JOHN McGrath is the ‘marathon man’ of Bendigo.
The 61-year-old equipment hire business owner will line up for his 41st event, when he faces the starter in this Sunday’s Medibank Melbourne Marathon.
He shows no signs of slowing down.
There’s virtually nowhere he won’t go, or distance he won’t travel to compete in a marathon.
McGrath was only the 52nd Australian to become a Abbott World Marathon Majors (AWMM) champion, and recipient of the coveted Six Star Finisher medal.
The program recognises and awards athletes all over the world, who have completed six of the most venerable global marathon events; Tokyo, Boston, London, Berlin, Chicago and New York.
It’s what McGrath refers to as the ‘tennis’ grand slam equivalent’ of marathon running.
“It’s almost impossible to do them in the one year – you also have to remember we are in the southern hemisphere and these are all over the place,” he said.
“We as Australians have to travel to get to all of these events, let alone participate.
“It’s pretty much been a labour of love over a period of time.”
His Six Star Finisher Medal ranks as arguably the proudest reward for his years of blood, toil, sweat and tears, along with his ‘Spartan’ singlet for completing 10-plus Melbourne Marathons, presented to him by Australian sporting icon and four-time Richmond premiership coach Tom Hafey.
With anywhere from 32,000 athletes in Tokyo, to 50,000 in New York competing in the majors, McGrath stresses he is in it for the fun and experience.
“I am not an elite athlete by any stretch of the imagination, I just go to participate and enjoy what we have to do,” he said.
“For me, it’s about joining in and enjoying the run.”
“It’s taken me 10 years to complete the six majors, not that I had any goal of ever doing that - 2008 was when I did my first (of the six) in New York, but at that time I had no idea there was such thing as the world marathon majors.
“New York was supposed to be the epitome of marathon running, I entered, I qualified and I did it.
“It was only after I did Boston and got to London, then someone told me about this Six Star marathon thing.”
He completed the sequence by running two events in close succession in Chicago last October and Tokyo in February.
McGrath estimates he runs more than 500 kilometres in a period of 10 to 12 weeks in preparation for a single event – the equivalent of nearly 12 marathons.
Included is a minimum of three-30km-plus runs.
“As you get older you probably get a bit smarter … probably,” he laughed.
“Earlier on I was training four or five days a week, but as you age you become more injury prone and become busier with life.
“You just have to pinch-hit and become a bit smarter with the training.”
McGrath, who has battled a hamstring injury in the lead-up to his latest marathon attempt, formerly ran with South Bendigo Athletic Club, but is now to content to train most weeks with a group of good mates.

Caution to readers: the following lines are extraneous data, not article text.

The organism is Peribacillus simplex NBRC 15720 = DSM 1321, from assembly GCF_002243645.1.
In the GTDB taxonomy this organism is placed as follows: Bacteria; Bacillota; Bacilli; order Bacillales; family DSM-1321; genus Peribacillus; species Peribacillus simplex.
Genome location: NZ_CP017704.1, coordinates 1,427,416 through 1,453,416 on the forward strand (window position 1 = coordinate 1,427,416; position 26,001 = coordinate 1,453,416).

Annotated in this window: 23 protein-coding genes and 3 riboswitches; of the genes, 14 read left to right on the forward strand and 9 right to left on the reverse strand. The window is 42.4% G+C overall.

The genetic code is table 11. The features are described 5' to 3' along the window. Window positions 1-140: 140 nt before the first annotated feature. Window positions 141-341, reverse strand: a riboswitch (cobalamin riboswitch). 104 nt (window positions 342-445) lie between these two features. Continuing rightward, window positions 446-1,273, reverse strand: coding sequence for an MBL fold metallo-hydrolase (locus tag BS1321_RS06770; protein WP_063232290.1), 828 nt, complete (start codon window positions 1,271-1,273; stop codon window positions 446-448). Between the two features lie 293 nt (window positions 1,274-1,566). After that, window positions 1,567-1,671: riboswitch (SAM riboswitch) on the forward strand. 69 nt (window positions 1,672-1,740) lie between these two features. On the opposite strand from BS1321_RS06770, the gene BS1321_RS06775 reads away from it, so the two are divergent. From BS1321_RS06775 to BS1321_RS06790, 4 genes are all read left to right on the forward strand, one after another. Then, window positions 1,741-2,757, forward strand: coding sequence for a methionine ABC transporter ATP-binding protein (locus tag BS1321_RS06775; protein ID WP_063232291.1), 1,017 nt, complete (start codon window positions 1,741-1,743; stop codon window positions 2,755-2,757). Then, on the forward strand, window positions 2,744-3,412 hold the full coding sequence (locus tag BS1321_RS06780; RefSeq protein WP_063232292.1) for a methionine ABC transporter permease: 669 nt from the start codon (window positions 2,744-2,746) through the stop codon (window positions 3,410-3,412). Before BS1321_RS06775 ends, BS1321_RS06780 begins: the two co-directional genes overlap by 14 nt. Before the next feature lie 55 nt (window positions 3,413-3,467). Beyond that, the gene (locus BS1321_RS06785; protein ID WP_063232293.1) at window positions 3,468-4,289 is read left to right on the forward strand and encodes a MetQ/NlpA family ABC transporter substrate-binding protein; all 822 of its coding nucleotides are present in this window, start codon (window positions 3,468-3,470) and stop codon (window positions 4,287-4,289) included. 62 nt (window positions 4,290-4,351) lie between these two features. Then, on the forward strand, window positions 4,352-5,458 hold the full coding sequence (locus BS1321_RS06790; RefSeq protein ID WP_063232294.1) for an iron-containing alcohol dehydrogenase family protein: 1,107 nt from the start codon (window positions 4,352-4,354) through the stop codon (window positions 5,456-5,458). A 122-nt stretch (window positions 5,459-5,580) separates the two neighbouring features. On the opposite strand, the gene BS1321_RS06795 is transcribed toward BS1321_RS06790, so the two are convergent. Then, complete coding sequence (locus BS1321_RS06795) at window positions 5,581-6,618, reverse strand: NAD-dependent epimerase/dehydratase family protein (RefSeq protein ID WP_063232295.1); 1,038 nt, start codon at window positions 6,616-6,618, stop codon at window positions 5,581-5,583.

Sunday’s event, which is expected to attract more than 30,000 runners, will bring McGrath full-circle in his marathon journey.
It was in Melbourne two decades ago where he competed for the first time in a marathon event.
His Spartan status entitles McGrath to his own distinctive green, blue, red, gold, black and maroon running singlet and his own personalised race number.
Earlier on I was training four or five days a week, but as you age you become more injury prone and become busier with life. You just have to pinch-hit and become a bit smarter with the training.John McGrath
He remains an unabashed fan of the race.
“When I did my first Melbourne Marathon back in ’98, it was Frankston to Melbourne, so the course has changed immensely,” he said.
“It starts in the middle of the centre and the course takes you around the more elaborate parts of town.
“They have more-or-less settled on the course they have now and it’s very picturesque compared to a lot of the other runs.”
Despite his extensive travels, McGrath is not adverse to a running adventure closer to home in central Victoria, where is the owner/manager of Bendigo Hire.
He has competed in two O’Keefe Rail Trail Marathons, from Bendigo to Heathcote, and will be a likely starter in next year’s event in April.
While he has pounded pavements all across the world, McGrath rated introducing his wife Jenny to marathon running as his single biggest achievement in the sport.
“Jenny used to hold my bags in New York, or Boston and she said ‘I’m getting sick of holding your bags in these cold places, I’m going to join you’,” he said.
“She ran her first one when she was 52 and she’s now done 12.
“She started off doing fun runs and built up to the half-marathons and marathons.
“So the biggest accolade I can claim is kind of being a non-playing coach for her to get through her first marathon.
“It was amazing to see someone really strive and have the fortitude to come from a zero-base and complete such an arduous, tough event.”
While each marathon presented its own unique set of challenges, setbacks and achievements in their own right, McGrath maintained he was a long way off from hanging up the running shoes.
“The story still continues … I will do this for as long as I can,”
“If push comes to shove, I might back off to half marathons if the need-be.
“From the time the Chicago marathon kicked-off last weekend, I would have run five marathons in 12 months.
“I will probably need a bit of a rest, to recover physically and mentally, but I’ll continue to run lightly for a few months and see what’s ahead.”
It was amazing to see someone really strive and have the fortitude to come from a zero-base and complete such an arduous, tough event.John McGrath